Renewable energy has been growing steadily over the past decade, and with the unprecedented spread of COVID-19, experts expect that some renewable energy projects to be temporarily suspended.
Governments on state and federal levels are concentrating on immediate concerns to stop the spread of the virus. And with unemployment rates of the solar and wind turbine companies, this begs the question: Is renewable energy worth it during a pandemic? And will the uptick of the pandemic slow down the investments already made in solar, wind, and other clean energy projects? Or will this economic uncertainty provide an unexpected gap for renewable energy to fill?
Is renewable energy worth it right now?
Yes, it is worth it. But the answer isn’t as clear cut as we would like it to be, because of how unprecedented this pandemic is the first of its kind in the 21st century, so there aren’t any good models to follow or tell us what will happen.
The fact that companies had to completely shut down operations due to the contagious nature of the disease and most customers of rooftop installation had to cancel or indefinitely postpone purchases. Most of the states in the United States that have been high hardest by the pandemic have had businesses disrupted. California had the most unemployment rates for renewable energy workers.
Although short-term prospects for wind and solar energy look tumultuous, even with the virus-induced economic shock, research has revealed that, in the long run, renewable energy is more cost-effective than its non-renewable counterpart.
Experts say that 2020 is shaping up to be a pivotal moment for clean energy. Although we are far from meeting the requirements for the Paris agreement and whether the pandemic will ultimately put renewable energy on the fast track after lockdown ends, that will largely depend on the economic decisions of our political leaders.
An excellent example of this would be how Poland has reacted to the pandemic in terms of where clean energy is concerned. That is following the European Union’s strategy to convert a portion of its final energy consumption to renewable energy sources. Poland has allowed landmark deals in both solar and wind energy since the European Union went into lockdown, and their business model should be followed.
Poland’s successful approach to renewable energy deals is primarily because the Polish government wants to build towards conditions that will alleviate economic uncertainties during the pandemic. These clean energy deals not only benefit Poland but the world as a whole by reducing its carbon emission.
Although it’s too early to accurately predict what the global outcome for this pandemic will be for everyone, not just in the renewable energy sector, it’s clear that taking the right steps to cleaner energy will benefit everybody in the long run.
Now, this begs an even bigger question — what are the benefits of renewable energy?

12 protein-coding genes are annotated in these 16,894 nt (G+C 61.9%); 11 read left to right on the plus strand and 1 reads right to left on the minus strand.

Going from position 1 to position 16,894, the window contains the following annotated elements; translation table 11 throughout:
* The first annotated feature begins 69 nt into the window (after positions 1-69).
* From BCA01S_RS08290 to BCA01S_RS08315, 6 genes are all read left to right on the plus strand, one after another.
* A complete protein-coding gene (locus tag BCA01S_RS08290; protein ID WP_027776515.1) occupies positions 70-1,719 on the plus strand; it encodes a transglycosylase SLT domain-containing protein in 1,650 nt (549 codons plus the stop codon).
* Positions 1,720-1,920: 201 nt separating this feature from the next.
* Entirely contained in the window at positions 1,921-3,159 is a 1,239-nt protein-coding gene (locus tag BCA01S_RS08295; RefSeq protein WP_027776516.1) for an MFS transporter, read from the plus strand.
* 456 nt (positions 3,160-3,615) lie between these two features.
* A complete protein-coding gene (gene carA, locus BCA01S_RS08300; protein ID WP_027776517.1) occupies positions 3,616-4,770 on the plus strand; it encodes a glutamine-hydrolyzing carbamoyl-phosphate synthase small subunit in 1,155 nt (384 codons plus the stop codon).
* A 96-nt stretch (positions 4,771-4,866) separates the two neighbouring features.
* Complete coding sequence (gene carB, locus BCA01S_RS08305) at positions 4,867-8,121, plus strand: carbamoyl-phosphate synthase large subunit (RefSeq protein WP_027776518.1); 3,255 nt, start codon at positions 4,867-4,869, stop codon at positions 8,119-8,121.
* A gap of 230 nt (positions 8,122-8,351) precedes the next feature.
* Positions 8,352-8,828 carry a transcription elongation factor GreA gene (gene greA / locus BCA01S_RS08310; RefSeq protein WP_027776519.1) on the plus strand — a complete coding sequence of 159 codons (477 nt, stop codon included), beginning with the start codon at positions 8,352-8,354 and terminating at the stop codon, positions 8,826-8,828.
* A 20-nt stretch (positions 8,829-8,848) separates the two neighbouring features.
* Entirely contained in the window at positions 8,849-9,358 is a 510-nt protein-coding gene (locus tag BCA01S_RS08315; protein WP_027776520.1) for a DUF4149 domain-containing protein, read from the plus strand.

Are there advantages to converting to renewable energy?
Reduced global warming
The first and most apparent benefit of clean energy is to combat global warming. Human activities in the modern world have put an inordinately high amount of strain on our atmosphere. A good percentage of global warming emissions come from the electricity sector, which usually uses natural gas and fuel. ; In comparison, renewable energy produces little to no global warming emission even during its life cycle (i.e., manufacturing, installation, operation, and decommissions), this becomes even clearer when you look at the numbers when compared to non-renewable energy.
A never-ending supply of energy
It doesn’t take a renewable energy expert to know that wind, sunny skies, heat from the earth, and fast-moving water is unlimited.
These sources of energy can provide a vast and constantly replenishing supply of energy. Some evidence has pointed out that fossil fuel would only last until the next 40 years.
The recent innovations to clean energy, harnessing these natural, clean, and unlimited resources have only made it more efficient and cost-effective to manufacture and operate.
Improved public health
Naturally, industrial facilities that use fossil fuel will produce greenhouse gasses that can cause complications to one’s respiratory system while also causing neurological complications. It’s no secret that pollution affects everyone, young and old. Claims analytics have estimated that public health spending from the effects of coal emissions can cost up to billions every year. To cut straight to the chase: cleaner energy means there’s less expenditure on treatments and healthcare in
The pandemic has postponed renewable energy projects all over the world, but efforts to remain on the renewable energy side has never been more vigorous. Although the upfront costs of renewable energy are high, it’s long term benefits have always outweighed that cost.
On several different levels of society, renewable energy has proven to be a risk-free alternative to using fossil fuel. Not only are we leaving much of nature unharmed, but we are also ensuring that the public and private sectors are healthier and cleaner for future generations.